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Zimbabwe’s rich cultural heritage has been perfectly captured by the country’s literary scene. From the days of colonisation to post-independence, the country has been producing some great writers. Even in fictional novels, many of Zimbabwe’s authors have managed to portray contemporary politics of the day, the struggles of the people and themes that range from gender discrimination to racism. Here are five books to read before visiting Zimbabwe.
Published in 2013, We Need New Names by NoViolet Bulawayo depicts the harsh life of ordinary Zimbabweans under the Mugabe regime. The novel follows the life of a 10-year-old and her parents who relocate from Zimbabwe to United States in search of a better life. Readers may remark upon the interesting names that appear in the novel, such as Darling and Godknows. These may sound strange in other parts of the world, but in Zimbabwe they are very common.
Probably one of the best writers of his generation, Dambudzo Marechera, author of House of Hunger, dared to challenge the system of the day. He was regarded as a rebel commentator whose work touched a nerve of those in power, and so this collection of short stories is considered a courageous masterpiece. The book is set in colonial Southern Rhodesia, the former name for southern Zimbabwe, and tells harrowing stories of growing up under a settler government.
In Nervous Conditions, celebrated author Tsitsi Dangarembga touches on the issue of gender discrimination during colonial and post-colonial times. The women in the novel grapple with “nervous conditions” borne from years of colonialism, as well as the continued oppression under the Shona power system.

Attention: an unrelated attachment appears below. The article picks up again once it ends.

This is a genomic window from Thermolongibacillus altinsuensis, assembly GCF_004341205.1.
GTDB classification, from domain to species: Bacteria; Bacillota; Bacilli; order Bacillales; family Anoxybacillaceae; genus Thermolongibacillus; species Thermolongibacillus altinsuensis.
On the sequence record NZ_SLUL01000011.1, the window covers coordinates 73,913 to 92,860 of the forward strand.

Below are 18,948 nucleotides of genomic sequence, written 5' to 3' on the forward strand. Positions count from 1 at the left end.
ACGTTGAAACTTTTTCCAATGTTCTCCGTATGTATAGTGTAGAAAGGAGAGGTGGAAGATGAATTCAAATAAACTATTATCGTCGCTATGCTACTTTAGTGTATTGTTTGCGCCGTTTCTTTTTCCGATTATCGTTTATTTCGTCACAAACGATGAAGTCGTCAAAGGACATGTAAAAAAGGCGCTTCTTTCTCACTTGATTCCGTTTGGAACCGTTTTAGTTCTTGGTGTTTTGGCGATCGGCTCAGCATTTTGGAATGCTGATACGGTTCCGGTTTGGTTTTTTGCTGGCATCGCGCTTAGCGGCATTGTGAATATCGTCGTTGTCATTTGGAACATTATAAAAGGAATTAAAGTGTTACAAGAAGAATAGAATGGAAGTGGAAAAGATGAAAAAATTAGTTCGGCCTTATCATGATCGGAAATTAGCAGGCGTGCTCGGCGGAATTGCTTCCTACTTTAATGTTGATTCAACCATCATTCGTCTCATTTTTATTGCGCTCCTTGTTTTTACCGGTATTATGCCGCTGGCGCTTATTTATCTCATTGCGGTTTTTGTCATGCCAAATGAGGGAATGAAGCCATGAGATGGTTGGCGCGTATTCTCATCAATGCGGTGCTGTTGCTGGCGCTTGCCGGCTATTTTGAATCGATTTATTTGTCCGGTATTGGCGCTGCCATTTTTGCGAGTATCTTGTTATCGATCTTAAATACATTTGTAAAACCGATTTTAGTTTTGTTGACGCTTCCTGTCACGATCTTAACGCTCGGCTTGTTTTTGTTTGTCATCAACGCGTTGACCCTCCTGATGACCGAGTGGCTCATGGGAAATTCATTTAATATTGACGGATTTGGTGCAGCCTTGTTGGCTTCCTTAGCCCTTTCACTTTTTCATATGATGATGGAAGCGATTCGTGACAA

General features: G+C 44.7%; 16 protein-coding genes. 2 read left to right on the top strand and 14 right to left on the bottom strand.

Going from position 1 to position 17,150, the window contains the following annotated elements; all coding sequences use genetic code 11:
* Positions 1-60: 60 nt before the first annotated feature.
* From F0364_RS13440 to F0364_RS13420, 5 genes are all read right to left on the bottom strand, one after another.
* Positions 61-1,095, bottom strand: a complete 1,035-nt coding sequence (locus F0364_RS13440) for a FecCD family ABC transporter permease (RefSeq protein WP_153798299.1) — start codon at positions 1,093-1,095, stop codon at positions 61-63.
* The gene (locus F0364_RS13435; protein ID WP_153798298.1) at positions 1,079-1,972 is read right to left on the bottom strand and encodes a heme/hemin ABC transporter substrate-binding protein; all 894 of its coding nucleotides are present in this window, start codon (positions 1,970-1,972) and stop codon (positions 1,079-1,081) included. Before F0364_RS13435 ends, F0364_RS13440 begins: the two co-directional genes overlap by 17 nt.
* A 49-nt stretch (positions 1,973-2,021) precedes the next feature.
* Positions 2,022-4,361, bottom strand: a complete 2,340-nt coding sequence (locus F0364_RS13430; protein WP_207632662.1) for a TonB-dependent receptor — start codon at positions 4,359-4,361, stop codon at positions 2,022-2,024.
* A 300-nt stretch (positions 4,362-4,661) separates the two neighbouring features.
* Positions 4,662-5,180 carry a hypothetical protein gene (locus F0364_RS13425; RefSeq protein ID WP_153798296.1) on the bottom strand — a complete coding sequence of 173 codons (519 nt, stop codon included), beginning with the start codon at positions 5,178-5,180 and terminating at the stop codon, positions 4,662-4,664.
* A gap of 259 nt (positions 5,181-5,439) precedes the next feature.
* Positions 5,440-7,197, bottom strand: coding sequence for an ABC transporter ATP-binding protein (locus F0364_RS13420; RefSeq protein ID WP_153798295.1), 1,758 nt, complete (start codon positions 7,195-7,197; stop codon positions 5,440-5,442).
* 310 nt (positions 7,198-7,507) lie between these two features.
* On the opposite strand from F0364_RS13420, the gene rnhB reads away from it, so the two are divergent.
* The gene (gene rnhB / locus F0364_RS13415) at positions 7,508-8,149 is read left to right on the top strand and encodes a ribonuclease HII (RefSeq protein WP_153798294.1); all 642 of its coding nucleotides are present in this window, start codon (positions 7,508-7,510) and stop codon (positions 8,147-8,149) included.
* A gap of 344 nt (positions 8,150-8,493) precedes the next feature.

The Struggle Continues: 50 Years of Tyranny in Zimbabwe is written by David Coltart, one of the most prominent political and human rights figures in Zimbabwe. This book is probably the most authoritative book to date of the last 60 years of Zimbabwe’s history: from the obstinate racism of Ian Smith that provoked Rhodesia’s Unilateral Declaration of Independence from Britain in 1965, to the civil war of the 1970s, the Gukurahundi genocide of the 1980s, Robert Mugabe’s war on white landowners, and the struggles faced by the Movement for Democratic Change (MDC).
Written by Charles Mungoshi, the award-winning writer who is recognised in Africa and internationally as one of the continent’s most powerful writers today, Waiting for the Rain touches on African affairs ranging from personal desire to achieve and self-emancipation cultural independence, to colonial freedom and the struggles of family disintegration among other themes.